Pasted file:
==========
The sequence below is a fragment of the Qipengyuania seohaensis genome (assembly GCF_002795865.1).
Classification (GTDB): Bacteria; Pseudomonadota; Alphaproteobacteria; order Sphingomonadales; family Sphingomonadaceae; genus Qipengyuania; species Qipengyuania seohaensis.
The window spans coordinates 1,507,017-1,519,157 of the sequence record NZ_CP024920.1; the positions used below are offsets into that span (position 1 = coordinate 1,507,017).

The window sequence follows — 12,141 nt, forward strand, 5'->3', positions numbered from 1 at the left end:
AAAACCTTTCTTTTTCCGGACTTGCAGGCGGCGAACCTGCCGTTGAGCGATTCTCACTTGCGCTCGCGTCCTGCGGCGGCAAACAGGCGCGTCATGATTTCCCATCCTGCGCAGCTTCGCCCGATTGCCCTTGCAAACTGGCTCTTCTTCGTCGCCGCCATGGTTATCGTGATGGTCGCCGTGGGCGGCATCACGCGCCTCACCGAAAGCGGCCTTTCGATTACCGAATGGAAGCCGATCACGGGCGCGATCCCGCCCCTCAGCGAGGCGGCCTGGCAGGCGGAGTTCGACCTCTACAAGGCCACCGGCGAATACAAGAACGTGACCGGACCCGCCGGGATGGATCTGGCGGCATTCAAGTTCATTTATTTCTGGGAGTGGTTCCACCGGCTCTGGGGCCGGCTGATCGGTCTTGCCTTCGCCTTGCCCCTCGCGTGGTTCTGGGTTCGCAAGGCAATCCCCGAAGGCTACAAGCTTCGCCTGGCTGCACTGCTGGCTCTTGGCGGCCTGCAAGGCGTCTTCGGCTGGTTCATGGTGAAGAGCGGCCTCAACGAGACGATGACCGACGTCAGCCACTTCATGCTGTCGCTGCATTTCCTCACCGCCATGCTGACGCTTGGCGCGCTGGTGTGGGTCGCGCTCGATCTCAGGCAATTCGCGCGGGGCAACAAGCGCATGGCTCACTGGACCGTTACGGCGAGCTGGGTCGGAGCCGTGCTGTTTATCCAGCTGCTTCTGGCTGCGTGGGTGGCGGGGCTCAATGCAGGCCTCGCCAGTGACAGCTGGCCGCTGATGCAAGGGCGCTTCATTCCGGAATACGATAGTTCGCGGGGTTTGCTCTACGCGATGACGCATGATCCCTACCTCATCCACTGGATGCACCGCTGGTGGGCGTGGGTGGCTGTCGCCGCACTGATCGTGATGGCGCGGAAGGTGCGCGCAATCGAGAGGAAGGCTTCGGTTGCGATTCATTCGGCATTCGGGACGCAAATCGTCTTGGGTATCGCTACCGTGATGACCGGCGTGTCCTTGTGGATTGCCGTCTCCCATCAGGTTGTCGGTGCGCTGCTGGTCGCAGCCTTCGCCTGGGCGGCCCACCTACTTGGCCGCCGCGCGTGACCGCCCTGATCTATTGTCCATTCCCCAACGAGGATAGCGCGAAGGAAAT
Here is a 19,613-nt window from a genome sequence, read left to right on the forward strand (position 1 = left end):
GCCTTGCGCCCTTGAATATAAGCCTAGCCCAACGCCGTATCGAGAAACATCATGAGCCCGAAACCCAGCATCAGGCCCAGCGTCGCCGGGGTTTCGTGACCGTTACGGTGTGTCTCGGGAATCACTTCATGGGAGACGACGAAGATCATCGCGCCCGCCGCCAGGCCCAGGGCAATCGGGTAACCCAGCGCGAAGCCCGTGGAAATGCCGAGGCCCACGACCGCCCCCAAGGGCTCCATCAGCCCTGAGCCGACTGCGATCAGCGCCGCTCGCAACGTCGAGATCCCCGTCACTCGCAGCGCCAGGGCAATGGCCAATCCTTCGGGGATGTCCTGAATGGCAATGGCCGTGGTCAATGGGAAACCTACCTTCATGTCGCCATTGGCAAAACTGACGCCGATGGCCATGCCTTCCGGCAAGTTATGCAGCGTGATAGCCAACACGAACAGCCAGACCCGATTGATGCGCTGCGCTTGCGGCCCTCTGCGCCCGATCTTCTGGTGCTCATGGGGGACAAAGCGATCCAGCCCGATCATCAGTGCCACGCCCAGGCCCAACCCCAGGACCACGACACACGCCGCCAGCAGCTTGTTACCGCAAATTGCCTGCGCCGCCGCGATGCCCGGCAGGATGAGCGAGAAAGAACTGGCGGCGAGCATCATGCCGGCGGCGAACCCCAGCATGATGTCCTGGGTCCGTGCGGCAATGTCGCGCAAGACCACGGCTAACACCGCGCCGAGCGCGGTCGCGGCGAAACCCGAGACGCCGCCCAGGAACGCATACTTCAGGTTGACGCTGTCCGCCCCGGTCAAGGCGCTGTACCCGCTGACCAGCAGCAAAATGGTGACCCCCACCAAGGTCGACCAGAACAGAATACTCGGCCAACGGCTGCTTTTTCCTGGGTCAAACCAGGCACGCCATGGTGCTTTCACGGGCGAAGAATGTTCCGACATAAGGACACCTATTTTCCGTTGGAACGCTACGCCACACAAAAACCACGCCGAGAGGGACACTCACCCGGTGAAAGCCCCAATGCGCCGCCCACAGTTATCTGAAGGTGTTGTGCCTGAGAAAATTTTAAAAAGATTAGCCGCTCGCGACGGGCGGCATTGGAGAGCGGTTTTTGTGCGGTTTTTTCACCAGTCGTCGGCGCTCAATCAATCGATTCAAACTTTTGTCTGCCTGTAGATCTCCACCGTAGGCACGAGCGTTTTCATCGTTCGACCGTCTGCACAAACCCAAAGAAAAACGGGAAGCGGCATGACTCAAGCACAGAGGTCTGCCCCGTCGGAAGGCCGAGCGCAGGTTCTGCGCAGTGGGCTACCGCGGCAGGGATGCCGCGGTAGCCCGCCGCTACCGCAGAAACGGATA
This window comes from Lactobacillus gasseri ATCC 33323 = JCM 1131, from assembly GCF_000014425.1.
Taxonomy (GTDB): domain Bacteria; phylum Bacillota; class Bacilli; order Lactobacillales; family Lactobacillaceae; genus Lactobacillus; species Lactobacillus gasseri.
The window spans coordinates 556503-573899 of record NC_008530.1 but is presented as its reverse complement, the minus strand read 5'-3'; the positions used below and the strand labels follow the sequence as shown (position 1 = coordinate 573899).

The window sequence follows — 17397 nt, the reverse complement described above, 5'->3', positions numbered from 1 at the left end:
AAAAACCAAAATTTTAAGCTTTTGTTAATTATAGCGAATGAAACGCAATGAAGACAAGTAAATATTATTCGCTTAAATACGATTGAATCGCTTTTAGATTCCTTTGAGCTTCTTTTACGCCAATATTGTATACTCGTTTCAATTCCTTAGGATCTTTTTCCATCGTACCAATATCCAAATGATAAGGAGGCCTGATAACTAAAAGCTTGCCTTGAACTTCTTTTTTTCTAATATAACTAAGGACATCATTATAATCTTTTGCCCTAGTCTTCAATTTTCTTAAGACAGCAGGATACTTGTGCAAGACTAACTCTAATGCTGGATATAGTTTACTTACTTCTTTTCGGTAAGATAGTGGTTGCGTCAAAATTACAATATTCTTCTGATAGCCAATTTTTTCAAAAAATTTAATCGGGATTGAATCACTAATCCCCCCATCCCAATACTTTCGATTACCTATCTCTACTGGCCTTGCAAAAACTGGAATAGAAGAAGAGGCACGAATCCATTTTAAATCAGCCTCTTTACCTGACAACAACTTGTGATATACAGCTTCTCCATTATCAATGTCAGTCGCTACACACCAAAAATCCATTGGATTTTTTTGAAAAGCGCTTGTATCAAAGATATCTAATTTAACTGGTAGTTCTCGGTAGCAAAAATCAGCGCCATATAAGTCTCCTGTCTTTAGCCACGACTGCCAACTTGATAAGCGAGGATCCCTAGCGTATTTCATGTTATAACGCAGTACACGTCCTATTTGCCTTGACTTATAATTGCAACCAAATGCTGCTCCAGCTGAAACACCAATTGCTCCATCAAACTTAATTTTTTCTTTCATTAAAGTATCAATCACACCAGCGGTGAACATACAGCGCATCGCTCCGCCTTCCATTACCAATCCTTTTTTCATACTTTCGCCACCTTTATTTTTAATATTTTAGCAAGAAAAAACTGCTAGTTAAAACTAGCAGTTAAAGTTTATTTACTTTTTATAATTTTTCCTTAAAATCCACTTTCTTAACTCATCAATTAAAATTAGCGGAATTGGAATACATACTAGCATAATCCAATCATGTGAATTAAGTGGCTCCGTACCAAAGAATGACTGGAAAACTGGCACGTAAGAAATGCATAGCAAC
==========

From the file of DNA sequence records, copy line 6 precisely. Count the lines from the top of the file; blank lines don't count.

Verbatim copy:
Here is a 19,613-nt window from a genome sequence, read left to right on the forward strand (position 1 = left end):